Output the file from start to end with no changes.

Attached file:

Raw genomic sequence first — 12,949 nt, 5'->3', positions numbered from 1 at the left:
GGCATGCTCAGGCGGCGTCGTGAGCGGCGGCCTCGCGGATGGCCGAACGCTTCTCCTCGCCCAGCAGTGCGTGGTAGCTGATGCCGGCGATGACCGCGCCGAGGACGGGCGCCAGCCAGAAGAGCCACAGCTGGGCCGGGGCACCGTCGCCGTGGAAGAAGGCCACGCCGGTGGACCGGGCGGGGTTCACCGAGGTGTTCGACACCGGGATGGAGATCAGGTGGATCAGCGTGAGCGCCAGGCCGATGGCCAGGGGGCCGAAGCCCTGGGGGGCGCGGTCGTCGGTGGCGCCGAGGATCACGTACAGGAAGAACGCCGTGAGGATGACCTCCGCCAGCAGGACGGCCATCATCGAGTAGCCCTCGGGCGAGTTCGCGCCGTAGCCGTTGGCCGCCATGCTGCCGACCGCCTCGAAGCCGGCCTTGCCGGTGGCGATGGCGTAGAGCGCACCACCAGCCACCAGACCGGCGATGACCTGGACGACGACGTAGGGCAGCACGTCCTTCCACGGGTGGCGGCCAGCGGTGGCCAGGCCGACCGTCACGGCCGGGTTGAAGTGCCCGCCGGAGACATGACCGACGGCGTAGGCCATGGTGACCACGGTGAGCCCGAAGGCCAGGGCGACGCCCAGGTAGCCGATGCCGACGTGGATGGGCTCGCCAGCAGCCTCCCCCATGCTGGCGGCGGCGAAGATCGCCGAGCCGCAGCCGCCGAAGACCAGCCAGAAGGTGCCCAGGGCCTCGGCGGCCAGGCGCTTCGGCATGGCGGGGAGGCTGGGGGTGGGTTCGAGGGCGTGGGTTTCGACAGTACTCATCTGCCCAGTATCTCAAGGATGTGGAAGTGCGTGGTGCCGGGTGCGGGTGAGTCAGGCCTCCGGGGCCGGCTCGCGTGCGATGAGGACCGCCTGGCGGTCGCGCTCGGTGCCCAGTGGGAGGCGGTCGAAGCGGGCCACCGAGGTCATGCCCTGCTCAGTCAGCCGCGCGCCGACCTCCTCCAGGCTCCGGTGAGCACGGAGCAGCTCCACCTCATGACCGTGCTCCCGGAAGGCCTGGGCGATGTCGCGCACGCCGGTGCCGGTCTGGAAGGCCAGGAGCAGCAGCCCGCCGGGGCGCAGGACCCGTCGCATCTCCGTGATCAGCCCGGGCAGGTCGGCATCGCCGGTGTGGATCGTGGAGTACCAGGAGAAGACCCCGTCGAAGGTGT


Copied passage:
Raw genomic sequence first — 12,949 nt, 5'->3', positions numbered from 1 at the left:
GGCATGCTCAGGCGGCGTCGTGAGCGGCGGCCTCGCGGATGGCCGAACGCTTCTCCTCGCCCAGCAGTGCGTGGTAGCTGATGCCGGCGATGACCGCGCCGAGGACGGGCGCCAGCCAGAAGAGCCACAGCTGGGCCGGGGCACCGTCGCCGTGGAAGAAGGCCACGCCGGTGGACCGGGCGGGGTTCACCGAGGTGTTCGACACCGGGATGGAGATCAGGTGGATCAGCGTGAGCGCCAGGCCGATGGCCAGGGGGCCGAAGCCCTGGGGGGCGCGGTCGTCGGTGGCGCCGAGGATCACGTACAGGAAGAACGCCGTGAGGATGACCTCCGCCAGCAGGACGGCCATCATCGAGTAGCCCTCGGGCGAGTTCGCGCCGTAGCCGTTGGCCGCCATGCTGCCGACCGCCTCGAAGCCGGCCTTGCCGGTGGCGATGGCGTAGAGCGCACCACCAGCCACCAGACCGGCGATGACCTGGACGACGACGTAGGGCAGCACGTCCTTCCACGGGTGGCGGCCAGCGGTGGCCAGGCCGACCGTCACGGCCGGGTTGAAGTGCCCGCCGGAGACATGACCGACGGCGTAGGCCATGGTGACCACGGTGAGCCCGAAGGCCAGGGCGACGCCCAGGTAGCCGATGCCGACGTGGATGGGCTCGCCAGCAGCCTCCCCCATGCTGGCGGCGGCGAAGATCGCCGAGCCGCAGCCGCCGAAGACCAGCCAGAAGGTGCCCAGGGCCTCGGCGGCCAGGCGCTTCGGCATGGCGGGGAGGCTGGGGGTGGGTTCGAGGGCGTGGGTTTCGACAGTACTCATCTGCCCAGTATCTCAAGGATGTGGAAGTGCGTGGTGCCGGGTGCGGGTGAGTCAGGCCTCCGGGGCCGGCTCGCGTGCGATGAGGACCGCCTGGCGGTCGCGCTCGGTGCCCAGTGGGAGGCGGTCGAAGCGGGCCACCGAGGTCATGCCCTGCTCAGTCAGCCGCGCGCCGACCTCCTCCAGGCTCCGGTGAGCACGGAGCAGCTCCACCTCATGACCGTGCTCCCGGAAGGCCTGGGCGATGTCGCGCACGCCGGTGCCGGTCTGGAAGGCCAGGAGCAGCAGCCCGCCGGGGCGCAGGACCCGTCGCATCTCCGTGATCAGCCCGGGCAGGTCGGCATCGCCGGTGTGGATCGTGGAGTACCAGGAGAAGACCCCGTCGAAGGTGT